Although shipwrecks were truly awful for those involved, historically we find them fascinating, so a visit to the Shipwreck Treasure Museum is a must and perfect for a rainy day. Visit the tunnels to experience Charlestown underground, and see Charlestown on film, as it has appeared in Dr Who, Mansfield Park, Rebecca and Treasure Island among many other TV series and films. Walk in the steps of many famous actors.
Why not take a brewery tour at nearby St Austell Brewery? With good reviews, the Visit England accredited Visitors’ Centre tells the secrets behind the award-winning brewing process which has developed over 160 years. The tour is very informative and there is – of course – a tasting session.
The harbour is Grade II listed, home to tall ships, giving a flavour of times past. This was the way to travel and trade before modern methods of transport.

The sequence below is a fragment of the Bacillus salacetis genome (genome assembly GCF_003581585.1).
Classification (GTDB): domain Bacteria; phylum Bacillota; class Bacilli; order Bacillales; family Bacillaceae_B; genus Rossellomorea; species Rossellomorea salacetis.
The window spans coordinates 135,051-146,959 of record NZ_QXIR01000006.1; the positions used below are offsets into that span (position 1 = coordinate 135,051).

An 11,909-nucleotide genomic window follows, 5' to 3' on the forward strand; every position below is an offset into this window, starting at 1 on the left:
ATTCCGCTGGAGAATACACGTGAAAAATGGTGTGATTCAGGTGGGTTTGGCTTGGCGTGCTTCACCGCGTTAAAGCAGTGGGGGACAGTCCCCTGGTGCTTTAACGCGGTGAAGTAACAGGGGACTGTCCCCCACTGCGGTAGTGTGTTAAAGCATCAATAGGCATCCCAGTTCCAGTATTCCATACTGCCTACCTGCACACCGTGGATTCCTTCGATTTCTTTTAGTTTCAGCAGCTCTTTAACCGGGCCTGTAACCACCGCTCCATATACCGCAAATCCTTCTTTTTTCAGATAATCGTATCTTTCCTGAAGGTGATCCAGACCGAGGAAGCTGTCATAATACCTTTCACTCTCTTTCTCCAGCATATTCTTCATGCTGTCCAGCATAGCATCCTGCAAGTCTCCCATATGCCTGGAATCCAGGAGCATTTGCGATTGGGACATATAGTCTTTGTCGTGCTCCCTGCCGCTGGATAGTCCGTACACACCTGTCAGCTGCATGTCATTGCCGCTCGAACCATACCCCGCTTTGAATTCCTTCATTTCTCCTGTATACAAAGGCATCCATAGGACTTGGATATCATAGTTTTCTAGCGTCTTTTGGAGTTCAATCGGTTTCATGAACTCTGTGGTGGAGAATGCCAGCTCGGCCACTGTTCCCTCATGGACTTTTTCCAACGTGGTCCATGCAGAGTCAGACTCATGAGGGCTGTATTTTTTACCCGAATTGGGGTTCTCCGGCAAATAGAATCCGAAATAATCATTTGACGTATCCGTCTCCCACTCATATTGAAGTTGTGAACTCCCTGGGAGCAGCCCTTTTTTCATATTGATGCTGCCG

You now pay a small fee to visit the harbour port. Heading off from the harbour is a labyrinth of small, winding, cobbled streets, as if you have entered another world. It can get understandably busy so early doors or sunset are good times to visit this evocative place with its spectacle of tall ships.
You can rent the old harbour master’s office as a beach hut for a day – at a price.
Charlestown has access to the South West Coast path. A popular walk is towards Mevagissey. This scenic cliff trail takes you towards Pentewan Village, Black Head and Porthpean. Not the easiest walk but superb views.
Special things to know about
Charlestown offers you a slice of old Cornwall, crammed as it is with history. Everywhere you go will unveil yet more Cornish history. Soaking up the atmosphere is free to all. The cobbled car park of the pub, The Rashleigh Arms, for example, was originally laid to store copper ore pre-shipping.
Most of the houses around the harbour were constructed in the 1790s or shortly after, so a simple wander takes you back in time.
One of the bells of St Paul’s Church is named after Noel Coward, the playwright, so don’t miss the churches on your historic tour.
Charlestown’s driest months are April and September but October/November seem prone to rain. Its warmest month is July (20-25 degrees C on average) and its coldest is February.
Toilets are situated in Charlestown car park.